Robert Ray wrote:Solar pasteurization of potable water is quire common www.solarcooking.org/pasteurization/solarwat.htm. Household quantities would be a pretty big system. Problematic when seperating potable from non-potable if that was a consideration.
Orin Raichart wrote:
Richard Force wrote:
I was looking the distilling option but I am wondering if there is a way to set this up passively without excessive fuel usage. Such as solar for example. The only problem with solar is it would be extremely slow.
If you noticed the Boot at Wheaton Labs, Josiah, worked on a solar device which melts glass. He used a fresnel lens which creates a super hot beam of light from normal sunlight. These lens can be found in big old 50" tvs (but not all old 50 inchers, research it first). The reason I didn't bring this up is because I wasn't sure if that was in the realm of what you would actually do.
With a little experimentation, you can easily get water to boil in a very short time and not melt your metal water tank with sunlight and a fresnel lens.
There is also the Rocket Stove Water heater which, if you build in such a way neither air nor steam can get trapped, will do the job also.
One method requires regular dependable sunlight and the other requires a small amount of wood and some skill so your device doesn't explode.
Orin Raichart wrote:I've looked at purifying water before and here are the methods I've found:
To get rid of microbials means two things, removing bacteria and viruses.
-reverse osmosis (push the water through a membrane so small only a H2O molecule can get through (while the membrane may allow any chemical molecule equal in size or smaller, this membrane is too small for even a virus to get through);
-ceramics which are made in such a way to so the way through for water is too small for viruses and bacteria (my MRS Mini has a ceramic filter which disallows bacteria which I've used repeatedly in the badlands of NM and AZ);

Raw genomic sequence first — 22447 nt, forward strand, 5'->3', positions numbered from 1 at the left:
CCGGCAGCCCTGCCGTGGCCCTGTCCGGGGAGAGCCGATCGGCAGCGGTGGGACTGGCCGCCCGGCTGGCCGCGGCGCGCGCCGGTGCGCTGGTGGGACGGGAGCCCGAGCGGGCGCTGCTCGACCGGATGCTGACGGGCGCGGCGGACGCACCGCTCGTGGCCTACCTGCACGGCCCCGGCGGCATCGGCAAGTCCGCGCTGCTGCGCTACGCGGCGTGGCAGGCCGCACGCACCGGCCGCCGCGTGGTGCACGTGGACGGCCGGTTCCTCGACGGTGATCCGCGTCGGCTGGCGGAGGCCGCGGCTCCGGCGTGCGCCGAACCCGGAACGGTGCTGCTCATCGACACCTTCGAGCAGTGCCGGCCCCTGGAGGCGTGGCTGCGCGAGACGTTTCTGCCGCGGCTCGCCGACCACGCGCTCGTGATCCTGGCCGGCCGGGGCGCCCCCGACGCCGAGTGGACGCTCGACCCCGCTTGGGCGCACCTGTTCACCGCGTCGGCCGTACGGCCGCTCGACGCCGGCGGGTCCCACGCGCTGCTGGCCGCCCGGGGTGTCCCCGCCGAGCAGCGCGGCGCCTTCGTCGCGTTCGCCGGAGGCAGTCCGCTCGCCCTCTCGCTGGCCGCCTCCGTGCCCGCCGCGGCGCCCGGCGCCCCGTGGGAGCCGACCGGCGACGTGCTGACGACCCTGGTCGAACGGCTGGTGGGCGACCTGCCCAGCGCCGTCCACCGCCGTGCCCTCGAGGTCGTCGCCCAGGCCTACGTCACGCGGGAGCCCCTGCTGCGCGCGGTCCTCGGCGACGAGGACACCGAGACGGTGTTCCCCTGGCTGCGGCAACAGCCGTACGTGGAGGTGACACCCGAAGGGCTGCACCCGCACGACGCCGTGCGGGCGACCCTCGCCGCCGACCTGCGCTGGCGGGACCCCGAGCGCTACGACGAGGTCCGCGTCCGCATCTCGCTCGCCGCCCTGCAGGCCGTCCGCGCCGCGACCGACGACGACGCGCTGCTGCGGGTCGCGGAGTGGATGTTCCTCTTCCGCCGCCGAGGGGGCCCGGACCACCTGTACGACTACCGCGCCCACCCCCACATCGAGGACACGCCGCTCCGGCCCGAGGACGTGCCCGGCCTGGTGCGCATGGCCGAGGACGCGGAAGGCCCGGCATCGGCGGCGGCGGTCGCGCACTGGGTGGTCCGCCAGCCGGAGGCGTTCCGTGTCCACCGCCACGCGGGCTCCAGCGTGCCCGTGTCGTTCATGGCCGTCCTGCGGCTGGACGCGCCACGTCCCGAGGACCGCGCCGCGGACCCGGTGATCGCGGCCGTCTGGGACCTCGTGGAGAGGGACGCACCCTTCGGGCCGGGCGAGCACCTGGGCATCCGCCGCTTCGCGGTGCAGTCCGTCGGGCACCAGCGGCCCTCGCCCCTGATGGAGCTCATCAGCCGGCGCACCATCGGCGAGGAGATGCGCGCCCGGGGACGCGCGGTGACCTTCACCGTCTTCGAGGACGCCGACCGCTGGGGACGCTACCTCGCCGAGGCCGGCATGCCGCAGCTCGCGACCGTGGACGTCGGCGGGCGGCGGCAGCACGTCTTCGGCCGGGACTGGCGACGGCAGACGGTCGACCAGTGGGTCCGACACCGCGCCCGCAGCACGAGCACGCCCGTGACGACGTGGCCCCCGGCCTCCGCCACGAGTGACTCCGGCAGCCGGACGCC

-ultra violet light but I'm not convinced this would kill a virus or all bacteria I suspect UV only retards bacterial growth rather than out right kill all bacteria;
-boiling, but your temperature has to be really high for a 30 minute (some say less or more.) period (I am suspicious of this because there are heat loving bacteria in the magna vents in the ocean...some might point out these bacteria won't harm us?);
-catching only the steam from boiling water, condensing this back into water (oh yeah. no bacteria can change phase and live to my knowledge);
-chemically poison the bacteria/viruses (no thanks, I'm drinking that water and....short answer hell no.).
Here's my recommendation:
No money and stuck in the wilderness:
-boil it after running it through (grass/sand/grass/charcoal/grass/sand) layered in two or three water bottles now ubiquitous to most of the world (this works I watched someone pour muddy water in one end and clear water came out the bottom);
Alot of money
reverse osmosis wins every time (I was in a coal plant whose RO filters produced 99.99999% water which is poisonous to a human cause it leaches/attaches chemically to all human body nutrients but most RO systems aren't that good);
Not so much money but enough for a distiller or the skills to build a distiller
boil water to create steam, catch the steam and condense it
Ceramics but you'll need to know how to create a new one once it becomes plugged -I currently don't know how to make a ceramic filter correctly for microbials
Catherine Windrose wrote: (Also planning a large-ish pond as water source, a way to bring water into the home what is not easily detectable from outside, and perhaps a separate small, sealed saltwater pond to create electricity without being on a short leash with solar.)
Giselle Burningham wrote:A scholarship is a good idea but there are huge other issues.. who will run it? Where will the courses be undertaken .. just Tasmania, or the whole of Australia or worldwide. This CAN all be done. I have experiance of dealing with trusts, scholarships etc world wide and these fall under philothropic trusts ... . http://www.philanthropy.org.au/. I would suggest a lawyer needs to work with the family. This will take at least!!! a year to work out, as it is a major commitment. I think the family needs to space to grief first. But over all I love your idea but not sure of the execution.